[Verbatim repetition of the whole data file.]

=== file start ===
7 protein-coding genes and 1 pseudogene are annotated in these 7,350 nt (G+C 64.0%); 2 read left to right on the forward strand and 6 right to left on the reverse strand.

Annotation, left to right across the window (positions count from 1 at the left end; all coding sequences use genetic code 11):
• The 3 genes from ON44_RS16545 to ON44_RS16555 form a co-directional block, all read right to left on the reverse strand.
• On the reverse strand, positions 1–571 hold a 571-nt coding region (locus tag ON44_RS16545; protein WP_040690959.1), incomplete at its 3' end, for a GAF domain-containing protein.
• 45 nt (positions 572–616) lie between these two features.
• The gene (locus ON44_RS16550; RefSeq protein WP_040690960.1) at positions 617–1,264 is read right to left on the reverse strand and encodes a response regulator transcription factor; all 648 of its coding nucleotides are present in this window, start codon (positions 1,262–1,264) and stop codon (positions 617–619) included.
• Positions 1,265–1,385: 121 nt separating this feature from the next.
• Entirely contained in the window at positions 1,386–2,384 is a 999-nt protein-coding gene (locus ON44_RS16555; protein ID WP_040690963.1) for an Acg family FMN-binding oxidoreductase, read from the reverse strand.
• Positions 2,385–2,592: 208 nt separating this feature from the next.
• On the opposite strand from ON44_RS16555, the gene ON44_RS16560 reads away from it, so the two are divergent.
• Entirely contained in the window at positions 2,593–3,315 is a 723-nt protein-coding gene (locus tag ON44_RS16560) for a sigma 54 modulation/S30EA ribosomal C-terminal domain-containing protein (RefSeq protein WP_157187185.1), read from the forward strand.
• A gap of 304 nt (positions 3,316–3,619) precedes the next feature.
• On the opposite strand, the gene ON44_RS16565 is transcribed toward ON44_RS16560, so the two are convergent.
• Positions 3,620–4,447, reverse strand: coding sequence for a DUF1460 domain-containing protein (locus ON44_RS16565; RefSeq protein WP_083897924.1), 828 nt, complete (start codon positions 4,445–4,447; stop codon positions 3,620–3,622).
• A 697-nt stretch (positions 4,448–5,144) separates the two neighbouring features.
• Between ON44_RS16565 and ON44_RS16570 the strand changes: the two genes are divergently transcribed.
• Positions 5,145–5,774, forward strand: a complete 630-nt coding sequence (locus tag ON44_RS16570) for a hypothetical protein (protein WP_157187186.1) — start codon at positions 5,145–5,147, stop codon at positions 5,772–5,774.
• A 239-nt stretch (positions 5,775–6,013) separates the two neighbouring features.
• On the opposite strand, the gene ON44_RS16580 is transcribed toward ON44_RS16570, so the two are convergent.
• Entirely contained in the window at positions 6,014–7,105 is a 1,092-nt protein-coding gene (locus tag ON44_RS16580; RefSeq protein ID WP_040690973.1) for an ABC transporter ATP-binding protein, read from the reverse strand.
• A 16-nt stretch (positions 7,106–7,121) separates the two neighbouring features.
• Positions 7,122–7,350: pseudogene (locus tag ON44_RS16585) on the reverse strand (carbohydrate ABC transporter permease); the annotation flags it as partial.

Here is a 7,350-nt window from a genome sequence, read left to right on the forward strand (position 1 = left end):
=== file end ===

7 protein-coding genes and 1 pseudogene are annotated in these 7,350 nt (G+C 64.0%); 2 read left to right on the forward strand and 6 right to left on the reverse strand.

Annotation, left to right across the window (positions count from 1 at the left end; all coding sequences use genetic code 11):
• The 3 genes from ON44_RS16545 to ON44_RS16555 form a co-directional block, all read right to left on the reverse strand.
• On the reverse strand, positions 1–571 hold a 571-nt coding region (locus tag ON44_RS16545; protein WP_040690959.1), incomplete at its 3' end, for a GAF domain-containing protein.
• 45 nt (positions 572–616) lie between these two features.
• The gene (locus ON44_RS16550; RefSeq protein WP_040690960.1) at positions 617–1,264 is read right to left on the reverse strand and encodes a response regulator transcription factor; all 648 of its coding nucleotides are present in this window, start codon (positions 1,262–1,264) and stop codon (positions 617–619) included.
• Positions 1,265–1,385: 121 nt separating this feature from the next.
• Entirely contained in the window at positions 1,386–2,384 is a 999-nt protein-coding gene (locus ON44_RS16555; protein ID WP_040690963.1) for an Acg family FMN-binding oxidoreductase, read from the reverse strand.
• Positions 2,385–2,592: 208 nt separating this feature from the next.
• On the opposite strand from ON44_RS16555, the gene ON44_RS16560 reads away from it, so the two are divergent.
• Entirely contained in the window at positions 2,593–3,315 is a 723-nt protein-coding gene (locus tag ON44_RS16560) for a sigma 54 modulation/S30EA ribosomal C-terminal domain-containing protein (RefSeq protein WP_157187185.1), read from the forward strand.
• A gap of 304 nt (positions 3,316–3,619) precedes the next feature.
• On the opposite strand, the gene ON44_RS16565 is transcribed toward ON44_RS16560, so the two are convergent.
• Positions 3,620–4,447, reverse strand: coding sequence for a DUF1460 domain-containing protein (locus ON44_RS16565; RefSeq protein WP_083897924.1), 828 nt, complete (start codon positions 4,445–4,447; stop codon positions 3,620–3,622).
• A 697-nt stretch (positions 4,448–5,144) separates the two neighbouring features.
• Between ON44_RS16565 and ON44_RS16570 the strand changes: the two genes are divergently transcribed.
• Positions 5,145–5,774, forward strand: a complete 630-nt coding sequence (locus tag ON44_RS16570) for a hypothetical protein (protein WP_157187186.1) — start codon at positions 5,145–5,147, stop codon at positions 5,772–5,774.
• A 239-nt stretch (positions 5,775–6,013) separates the two neighbouring features.
• On the opposite strand, the gene ON44_RS16580 is transcribed toward ON44_RS16570, so the two are convergent.
• Entirely contained in the window at positions 6,014–7,105 is a 1,092-nt protein-coding gene (locus tag ON44_RS16580; RefSeq protein ID WP_040690973.1) for an ABC transporter ATP-binding protein, read from the reverse strand.
• A 16-nt stretch (positions 7,106–7,121) separates the two neighbouring features.
• Positions 7,122–7,350: pseudogene (locus tag ON44_RS16585) on the reverse strand (carbohydrate ABC transporter permease); the annotation flags it as partial.

Here is a 7,350-nt window from a genome sequence, read left to right on the forward strand (position 1 = left end):